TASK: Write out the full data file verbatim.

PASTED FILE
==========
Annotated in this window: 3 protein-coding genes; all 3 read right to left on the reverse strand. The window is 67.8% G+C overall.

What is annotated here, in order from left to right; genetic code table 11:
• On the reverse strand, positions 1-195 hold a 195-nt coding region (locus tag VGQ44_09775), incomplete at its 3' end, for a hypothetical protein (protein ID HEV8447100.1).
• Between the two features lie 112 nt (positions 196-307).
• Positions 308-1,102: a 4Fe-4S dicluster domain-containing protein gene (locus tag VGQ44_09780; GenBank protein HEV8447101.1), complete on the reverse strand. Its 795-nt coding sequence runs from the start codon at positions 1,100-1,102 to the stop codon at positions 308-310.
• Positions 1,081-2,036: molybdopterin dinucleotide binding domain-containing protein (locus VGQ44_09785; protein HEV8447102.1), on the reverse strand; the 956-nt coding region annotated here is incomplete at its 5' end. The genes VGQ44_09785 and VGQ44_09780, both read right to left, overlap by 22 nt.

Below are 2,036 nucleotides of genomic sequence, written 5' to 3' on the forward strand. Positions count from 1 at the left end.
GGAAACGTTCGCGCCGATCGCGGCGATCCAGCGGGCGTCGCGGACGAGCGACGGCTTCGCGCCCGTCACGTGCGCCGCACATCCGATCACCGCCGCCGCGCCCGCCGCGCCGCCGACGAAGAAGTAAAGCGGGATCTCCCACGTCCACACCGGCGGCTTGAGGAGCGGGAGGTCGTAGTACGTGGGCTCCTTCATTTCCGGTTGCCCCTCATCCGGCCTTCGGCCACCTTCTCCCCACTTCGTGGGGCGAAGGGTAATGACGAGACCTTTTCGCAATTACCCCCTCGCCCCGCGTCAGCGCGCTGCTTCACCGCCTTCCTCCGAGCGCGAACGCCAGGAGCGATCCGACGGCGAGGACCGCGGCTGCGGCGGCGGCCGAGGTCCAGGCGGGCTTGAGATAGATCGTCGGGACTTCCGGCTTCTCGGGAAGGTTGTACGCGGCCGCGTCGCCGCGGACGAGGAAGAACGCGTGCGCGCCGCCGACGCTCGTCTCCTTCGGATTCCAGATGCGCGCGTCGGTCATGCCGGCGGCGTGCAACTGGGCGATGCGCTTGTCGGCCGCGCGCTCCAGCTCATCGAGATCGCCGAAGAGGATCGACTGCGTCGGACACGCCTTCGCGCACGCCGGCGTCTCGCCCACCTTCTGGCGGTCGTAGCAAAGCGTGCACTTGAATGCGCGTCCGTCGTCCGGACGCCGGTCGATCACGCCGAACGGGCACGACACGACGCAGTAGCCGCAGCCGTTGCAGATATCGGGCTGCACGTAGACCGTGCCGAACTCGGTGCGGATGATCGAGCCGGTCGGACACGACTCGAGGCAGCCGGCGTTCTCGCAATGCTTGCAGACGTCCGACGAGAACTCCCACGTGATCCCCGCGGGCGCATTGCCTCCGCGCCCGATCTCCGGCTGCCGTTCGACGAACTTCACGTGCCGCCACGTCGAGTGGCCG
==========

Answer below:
Annotated in this window: 3 protein-coding genes; all 3 read right to left on the reverse strand. The window is 67.8% G+C overall.

What is annotated here, in order from left to right; genetic code table 11:
• On the reverse strand, positions 1-195 hold a 195-nt coding region (locus tag VGQ44_09775), incomplete at its 3' end, for a hypothetical protein (protein ID HEV8447100.1).
• Between the two features lie 112 nt (positions 196-307).
• Positions 308-1,102: a 4Fe-4S dicluster domain-containing protein gene (locus tag VGQ44_09780; GenBank protein HEV8447101.1), complete on the reverse strand. Its 795-nt coding sequence runs from the start codon at positions 1,100-1,102 to the stop codon at positions 308-310.
• Positions 1,081-2,036: molybdopterin dinucleotide binding domain-containing protein (locus VGQ44_09785; protein HEV8447102.1), on the reverse strand; the 956-nt coding region annotated here is incomplete at its 5' end. The genes VGQ44_09785 and VGQ44_09780, both read right to left, overlap by 22 nt.

Below are 2,036 nucleotides of genomic sequence, written 5' to 3' on the forward strand. Positions count from 1 at the left end.
GGAAACGTTCGCGCCGATCGCGGCGATCCAGCGGGCGTCGCGGACGAGCGACGGCTTCGCGCCCGTCACGTGCGCCGCACATCCGATCACCGCCGCCGCGCCCGCCGCGCCGCCGACGAAGAAGTAAAGCGGGATCTCCCACGTCCACACCGGCGGCTTGAGGAGCGGGAGGTCGTAGTACGTGGGCTCCTTCATTTCCGGTTGCCCCTCATCCGGCCTTCGGCCACCTTCTCCCCACTTCGTGGGGCGAAGGGTAATGACGAGACCTTTTCGCAATTACCCCCTCGCCCCGCGTCAGCGCGCTGCTTCACCGCCTTCCTCCGAGCGCGAACGCCAGGAGCGATCCGACGGCGAGGACCGCGGCTGCGGCGGCGGCCGAGGTCCAGGCGGGCTTGAGATAGATCGTCGGGACTTCCGGCTTCTCGGGAAGGTTGTACGCGGCCGCGTCGCCGCGGACGAGGAAGAACGCGTGCGCGCCGCCGACGCTCGTCTCCTTCGGATTCCAGATGCGCGCGTCGGTCATGCCGGCGGCGTGCAACTGGGCGATGCGCTTGTCGGCCGCGCGCTCCAGCTCATCGAGATCGCCGAAGAGGATCGACTGCGTCGGACACGCCTTCGCGCACGCCGGCGTCTCGCCCACCTTCTGGCGGTCGTAGCAAAGCGTGCACTTGAATGCGCGTCCGTCGTCCGGACGCCGGTCGATCACGCCGAACGGGCACGACACGACGCAGTAGCCGCAGCCGTTGCAGATATCGGGCTGCACGTAGACCGTGCCGAACTCGGTGCGGATGATCGAGCCGGTCGGACACGACTCGAGGCAGCCGGCGTTCTCGCAATGCTTGCAGACGTCCGACGAGAACTCCCACGTGATCCCCGCGGGCGCATTGCCTCCGCGCCCGATCTCCGGCTGCCGTTCGACGAACTTCACGTGCCGCCACGTCGAGTGGCCG